Tony Zancanella has a lot of ideas and big plans when it comes to transforming old industrial buildings into places where art can flourish. As the director of Opera Southwest (OSW) in Albuquerque, he has been working for the past ten years to bring one vision in particular to fruition. That vision became a reality in September of 2022 with the purchase of the 11,500 s.f. former Spitzer Automotive warehouse on 3rd and Mountain, just north of the downtown area. The building will now function as the Opera’s technical production facility where a staff of skilled technicians and artists can work their magic creating the sets, props and costumes that are integral to the opera experience.

Tony’s energy, enthusiasm and focus are evident from the moment he starts speaking of OSW’s latest investment. “This space allows us to build our own sets right here in Albuquerque, whereas formerly we’ve had to contract with companies in Texas, New England, and California.” OSW, he emphasizes, is now poised to provide critical jobs for the production side of theater. “These are good jobs, interesting jobs that will bring economic diversity and opportunity for skilled workers to one of Albuquerque’s core historic neighborhoods.”

OSW is also able to compete nationally for scenic and costume construction contracts, and take the lead on opera co-productions. “Our set for the opera Carmen,” Tony states proudly, “will travel to Santa Barbara, while the Turandot set from last season was part of a co-production with the opera companies of Fargo and Delaware, again, all built right here in Albuquerque.”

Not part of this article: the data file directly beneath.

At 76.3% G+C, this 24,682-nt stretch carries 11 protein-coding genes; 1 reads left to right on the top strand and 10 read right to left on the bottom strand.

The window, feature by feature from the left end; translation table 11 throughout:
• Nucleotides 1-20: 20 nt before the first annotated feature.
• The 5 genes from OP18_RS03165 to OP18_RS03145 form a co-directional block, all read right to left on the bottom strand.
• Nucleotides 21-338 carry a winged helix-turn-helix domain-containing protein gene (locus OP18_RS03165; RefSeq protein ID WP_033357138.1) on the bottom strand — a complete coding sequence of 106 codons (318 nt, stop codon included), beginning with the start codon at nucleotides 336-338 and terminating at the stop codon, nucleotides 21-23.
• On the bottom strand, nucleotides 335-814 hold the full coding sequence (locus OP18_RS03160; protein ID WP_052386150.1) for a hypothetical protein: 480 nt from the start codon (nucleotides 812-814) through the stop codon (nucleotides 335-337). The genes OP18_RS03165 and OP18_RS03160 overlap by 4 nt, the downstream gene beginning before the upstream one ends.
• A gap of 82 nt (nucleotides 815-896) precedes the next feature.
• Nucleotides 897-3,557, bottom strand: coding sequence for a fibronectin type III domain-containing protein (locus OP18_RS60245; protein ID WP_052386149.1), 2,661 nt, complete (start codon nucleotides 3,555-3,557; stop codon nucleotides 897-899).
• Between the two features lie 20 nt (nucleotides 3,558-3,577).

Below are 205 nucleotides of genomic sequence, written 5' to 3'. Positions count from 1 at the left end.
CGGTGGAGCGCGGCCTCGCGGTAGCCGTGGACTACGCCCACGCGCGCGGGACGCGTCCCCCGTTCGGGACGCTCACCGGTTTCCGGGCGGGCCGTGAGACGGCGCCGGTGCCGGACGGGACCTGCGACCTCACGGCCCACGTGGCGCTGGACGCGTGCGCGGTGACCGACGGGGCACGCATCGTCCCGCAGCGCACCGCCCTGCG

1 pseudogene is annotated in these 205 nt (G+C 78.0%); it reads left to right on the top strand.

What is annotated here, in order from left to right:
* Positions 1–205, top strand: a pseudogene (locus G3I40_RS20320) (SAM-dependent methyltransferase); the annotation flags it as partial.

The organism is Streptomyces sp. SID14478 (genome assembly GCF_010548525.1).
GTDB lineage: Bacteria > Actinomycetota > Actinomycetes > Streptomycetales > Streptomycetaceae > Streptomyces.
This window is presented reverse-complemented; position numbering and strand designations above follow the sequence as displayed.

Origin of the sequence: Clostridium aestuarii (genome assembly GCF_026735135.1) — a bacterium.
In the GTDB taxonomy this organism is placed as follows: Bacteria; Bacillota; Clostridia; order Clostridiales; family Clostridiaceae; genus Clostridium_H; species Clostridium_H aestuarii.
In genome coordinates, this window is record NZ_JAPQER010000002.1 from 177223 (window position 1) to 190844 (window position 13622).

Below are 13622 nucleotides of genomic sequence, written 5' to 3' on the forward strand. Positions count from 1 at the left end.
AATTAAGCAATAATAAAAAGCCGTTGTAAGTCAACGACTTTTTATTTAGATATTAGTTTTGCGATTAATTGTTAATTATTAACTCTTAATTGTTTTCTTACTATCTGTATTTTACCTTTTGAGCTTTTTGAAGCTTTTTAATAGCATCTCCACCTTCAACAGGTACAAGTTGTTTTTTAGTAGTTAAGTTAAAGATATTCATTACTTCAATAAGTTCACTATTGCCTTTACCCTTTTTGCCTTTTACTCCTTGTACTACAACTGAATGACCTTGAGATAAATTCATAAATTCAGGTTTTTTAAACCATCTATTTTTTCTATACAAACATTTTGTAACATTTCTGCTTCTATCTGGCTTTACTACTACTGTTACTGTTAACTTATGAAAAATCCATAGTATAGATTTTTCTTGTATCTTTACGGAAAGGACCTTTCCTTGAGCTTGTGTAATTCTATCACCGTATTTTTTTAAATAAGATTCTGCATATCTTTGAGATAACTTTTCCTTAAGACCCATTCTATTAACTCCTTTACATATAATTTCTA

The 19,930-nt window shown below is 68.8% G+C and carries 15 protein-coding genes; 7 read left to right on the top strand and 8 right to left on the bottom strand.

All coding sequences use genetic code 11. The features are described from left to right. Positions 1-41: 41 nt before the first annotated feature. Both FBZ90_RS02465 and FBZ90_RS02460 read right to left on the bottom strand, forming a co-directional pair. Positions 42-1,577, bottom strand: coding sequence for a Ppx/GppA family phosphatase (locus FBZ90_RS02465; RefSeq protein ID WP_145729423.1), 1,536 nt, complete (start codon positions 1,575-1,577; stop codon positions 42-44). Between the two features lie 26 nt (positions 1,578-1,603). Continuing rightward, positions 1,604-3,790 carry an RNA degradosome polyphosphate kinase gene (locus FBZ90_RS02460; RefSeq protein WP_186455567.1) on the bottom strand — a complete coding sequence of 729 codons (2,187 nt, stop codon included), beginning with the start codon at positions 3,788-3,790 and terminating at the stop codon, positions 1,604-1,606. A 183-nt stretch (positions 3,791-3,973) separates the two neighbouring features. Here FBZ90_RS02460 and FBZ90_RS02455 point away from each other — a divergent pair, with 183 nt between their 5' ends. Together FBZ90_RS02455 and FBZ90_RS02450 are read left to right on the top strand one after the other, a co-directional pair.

According to Dahl Delu, an Emmy award winning scenic designer who has produced a number of sets for OSW, workers had been relegated to substandard storage units, backyards, parking lots, driveways and empty retail space to build, paint and sew while trying to achieve professional results. “Albuquerque enjoys a talented theatrical workforce that has the necessary skills to grow the industry,” states Dahl, but until now, the lack of a professional scene shop to advance their art stymied this growth. “Opera Southwest’s new investment in this area is just what is needed.”

Another benefit of having their own work space is that OSW will be able to expand its apprentice training program for technical theater, which will develop the necessary skills to not only ensure the continued growth of local opera production, but can carry over to other workforce sectors, including the film industry.